Family Secrets and the Psychoanalysis of Narrative is the first book to explore the implications of the psychoanalytic theory of the phantom for the study of narrative literature. A phantom is formed when a shameful, unspeakable secret is unwittingly transmitted, through cryptic language and behavior, transgenerationally from one family member to another. The "haunted" individual to whom the "encrypted" secret is communicated becomes the unwitting medium for someone else's voice--and the result is speech and conduct that appear incongruous or obsessive in a variety of ways. Through close readings of texts by Conrad, Villiers de l'Isle-Adam, Balzac, James, and Poe, Esther Rashkin reveals how shameful secrets, concealed within the unspoken family histories of fictive characters, can be reconstructed from their linguistic traces and can be shown not only to drive the characters' speech and behavior but also to generate their narratives. First articulated by the French psychoanalysts Nicolas Abraham and Maria Torok, the theory of the phantom here represents a radical departure from Freudian, Lacanian, and other psychoanalytic approaches to literary interpretation. In Rashkin's hands, it also provides a response to structuralist and poststructuralist critiques of character analysis, an alternative to deconstructive strategies of reading, and a new vantage point from which to consider problems of intertextuality, "authorship," and the formation and origins of narrative.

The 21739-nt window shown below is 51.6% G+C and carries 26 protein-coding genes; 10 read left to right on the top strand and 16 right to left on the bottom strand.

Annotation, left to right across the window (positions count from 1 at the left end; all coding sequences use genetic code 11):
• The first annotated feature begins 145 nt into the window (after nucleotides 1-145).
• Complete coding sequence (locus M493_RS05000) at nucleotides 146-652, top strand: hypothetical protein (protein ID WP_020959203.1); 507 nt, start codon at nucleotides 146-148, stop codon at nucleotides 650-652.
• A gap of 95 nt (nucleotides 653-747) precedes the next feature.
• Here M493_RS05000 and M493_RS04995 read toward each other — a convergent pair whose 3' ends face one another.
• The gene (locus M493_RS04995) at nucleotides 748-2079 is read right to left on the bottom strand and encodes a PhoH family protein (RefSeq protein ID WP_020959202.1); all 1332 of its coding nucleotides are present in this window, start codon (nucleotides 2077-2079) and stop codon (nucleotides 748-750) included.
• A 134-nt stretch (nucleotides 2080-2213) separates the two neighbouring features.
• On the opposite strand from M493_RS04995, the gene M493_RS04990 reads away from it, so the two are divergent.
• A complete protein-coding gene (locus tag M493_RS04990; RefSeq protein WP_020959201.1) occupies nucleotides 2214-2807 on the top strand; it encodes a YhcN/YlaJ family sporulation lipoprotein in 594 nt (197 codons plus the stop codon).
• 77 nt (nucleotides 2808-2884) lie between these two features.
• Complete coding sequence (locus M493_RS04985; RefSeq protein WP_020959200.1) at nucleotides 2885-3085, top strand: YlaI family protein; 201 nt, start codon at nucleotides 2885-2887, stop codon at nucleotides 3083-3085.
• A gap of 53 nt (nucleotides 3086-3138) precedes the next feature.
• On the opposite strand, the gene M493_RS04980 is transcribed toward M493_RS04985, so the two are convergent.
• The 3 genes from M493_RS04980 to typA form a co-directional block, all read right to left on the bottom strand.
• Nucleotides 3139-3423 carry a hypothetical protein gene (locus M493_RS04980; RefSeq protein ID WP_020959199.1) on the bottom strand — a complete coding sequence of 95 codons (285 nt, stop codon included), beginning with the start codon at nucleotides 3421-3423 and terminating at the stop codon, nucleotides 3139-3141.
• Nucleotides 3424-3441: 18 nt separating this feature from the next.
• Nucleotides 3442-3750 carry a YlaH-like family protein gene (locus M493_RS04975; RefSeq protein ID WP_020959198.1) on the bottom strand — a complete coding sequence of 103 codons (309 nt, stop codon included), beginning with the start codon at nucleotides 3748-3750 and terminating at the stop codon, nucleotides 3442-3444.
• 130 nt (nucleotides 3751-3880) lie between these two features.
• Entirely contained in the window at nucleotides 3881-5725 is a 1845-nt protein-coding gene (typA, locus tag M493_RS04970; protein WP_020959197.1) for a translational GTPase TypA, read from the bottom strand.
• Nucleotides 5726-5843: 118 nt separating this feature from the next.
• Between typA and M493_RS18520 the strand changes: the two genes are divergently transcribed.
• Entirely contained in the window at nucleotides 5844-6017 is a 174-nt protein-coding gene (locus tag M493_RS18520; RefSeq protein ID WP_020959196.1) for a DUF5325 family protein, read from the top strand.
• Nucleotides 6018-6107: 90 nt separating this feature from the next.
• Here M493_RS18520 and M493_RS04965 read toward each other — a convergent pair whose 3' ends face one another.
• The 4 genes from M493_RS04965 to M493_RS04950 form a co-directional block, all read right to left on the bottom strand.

Originally published in 1992.
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